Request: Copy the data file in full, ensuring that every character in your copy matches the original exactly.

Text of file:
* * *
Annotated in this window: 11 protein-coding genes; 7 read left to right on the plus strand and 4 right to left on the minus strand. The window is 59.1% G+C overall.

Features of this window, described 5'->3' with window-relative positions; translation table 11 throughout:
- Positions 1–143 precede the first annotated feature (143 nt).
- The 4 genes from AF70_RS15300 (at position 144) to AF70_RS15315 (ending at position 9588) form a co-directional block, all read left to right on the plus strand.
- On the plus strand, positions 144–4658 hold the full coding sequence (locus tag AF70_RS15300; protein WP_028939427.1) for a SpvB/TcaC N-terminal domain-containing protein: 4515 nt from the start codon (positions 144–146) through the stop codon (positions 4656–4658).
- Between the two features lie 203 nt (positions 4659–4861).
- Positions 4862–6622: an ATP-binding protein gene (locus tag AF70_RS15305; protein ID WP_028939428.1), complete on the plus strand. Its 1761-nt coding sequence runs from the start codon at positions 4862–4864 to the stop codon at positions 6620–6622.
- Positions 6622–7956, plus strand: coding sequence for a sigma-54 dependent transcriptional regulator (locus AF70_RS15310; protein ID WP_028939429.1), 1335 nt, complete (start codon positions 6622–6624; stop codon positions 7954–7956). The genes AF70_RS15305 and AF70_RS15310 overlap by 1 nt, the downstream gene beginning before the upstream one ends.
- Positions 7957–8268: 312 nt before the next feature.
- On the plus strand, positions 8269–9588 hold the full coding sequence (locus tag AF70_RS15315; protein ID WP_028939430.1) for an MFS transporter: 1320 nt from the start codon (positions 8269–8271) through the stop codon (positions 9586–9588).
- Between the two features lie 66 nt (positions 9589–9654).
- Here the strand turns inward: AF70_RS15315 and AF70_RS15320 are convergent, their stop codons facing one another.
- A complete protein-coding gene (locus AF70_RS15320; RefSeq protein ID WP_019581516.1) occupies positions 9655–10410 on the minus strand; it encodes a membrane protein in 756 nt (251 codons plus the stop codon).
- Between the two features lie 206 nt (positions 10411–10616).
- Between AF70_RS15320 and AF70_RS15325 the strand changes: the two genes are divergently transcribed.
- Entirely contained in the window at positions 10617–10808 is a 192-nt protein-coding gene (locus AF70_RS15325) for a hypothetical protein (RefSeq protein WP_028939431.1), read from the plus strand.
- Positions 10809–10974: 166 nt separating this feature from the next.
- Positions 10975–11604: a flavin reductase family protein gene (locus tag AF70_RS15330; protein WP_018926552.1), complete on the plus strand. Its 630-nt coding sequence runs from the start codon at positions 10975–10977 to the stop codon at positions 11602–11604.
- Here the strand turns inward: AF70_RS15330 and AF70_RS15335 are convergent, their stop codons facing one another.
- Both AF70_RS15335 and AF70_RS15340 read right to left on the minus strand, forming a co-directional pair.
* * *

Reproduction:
Annotated in this window: 11 protein-coding genes; 7 read left to right on the plus strand and 4 right to left on the minus strand. The window is 59.1% G+C overall.

Features of this window, described 5'->3' with window-relative positions; translation table 11 throughout:
- Positions 1–143 precede the first annotated feature (143 nt).
- The 4 genes from AF70_RS15300 (at position 144) to AF70_RS15315 (ending at position 9588) form a co-directional block, all read left to right on the plus strand.
- On the plus strand, positions 144–4658 hold the full coding sequence (locus tag AF70_RS15300; protein WP_028939427.1) for a SpvB/TcaC N-terminal domain-containing protein: 4515 nt from the start codon (positions 144–146) through the stop codon (positions 4656–4658).
- Between the two features lie 203 nt (positions 4659–4861).
- Positions 4862–6622: an ATP-binding protein gene (locus tag AF70_RS15305; protein ID WP_028939428.1), complete on the plus strand. Its 1761-nt coding sequence runs from the start codon at positions 4862–4864 to the stop codon at positions 6620–6622.
- Positions 6622–7956, plus strand: coding sequence for a sigma-54 dependent transcriptional regulator (locus AF70_RS15310; protein ID WP_028939429.1), 1335 nt, complete (start codon positions 6622–6624; stop codon positions 7954–7956). The genes AF70_RS15305 and AF70_RS15310 overlap by 1 nt, the downstream gene beginning before the upstream one ends.
- Positions 7957–8268: 312 nt before the next feature.
- On the plus strand, positions 8269–9588 hold the full coding sequence (locus tag AF70_RS15315; protein ID WP_028939430.1) for an MFS transporter: 1320 nt from the start codon (positions 8269–8271) through the stop codon (positions 9586–9588).
- Between the two features lie 66 nt (positions 9589–9654).
- Here the strand turns inward: AF70_RS15315 and AF70_RS15320 are convergent, their stop codons facing one another.
- A complete protein-coding gene (locus AF70_RS15320; RefSeq protein ID WP_019581516.1) occupies positions 9655–10410 on the minus strand; it encodes a membrane protein in 756 nt (251 codons plus the stop codon).
- Between the two features lie 206 nt (positions 10411–10616).
- Between AF70_RS15320 and AF70_RS15325 the strand changes: the two genes are divergently transcribed.
- Entirely contained in the window at positions 10617–10808 is a 192-nt protein-coding gene (locus AF70_RS15325) for a hypothetical protein (RefSeq protein WP_028939431.1), read from the plus strand.
- Positions 10809–10974: 166 nt separating this feature from the next.
- Positions 10975–11604: a flavin reductase family protein gene (locus tag AF70_RS15330; protein WP_018926552.1), complete on the plus strand. Its 630-nt coding sequence runs from the start codon at positions 10975–10977 to the stop codon at positions 11602–11604.
- Here the strand turns inward: AF70_RS15330 and AF70_RS15335 are convergent, their stop codons facing one another.
- Both AF70_RS15335 and AF70_RS15340 read right to left on the minus strand, forming a co-directional pair.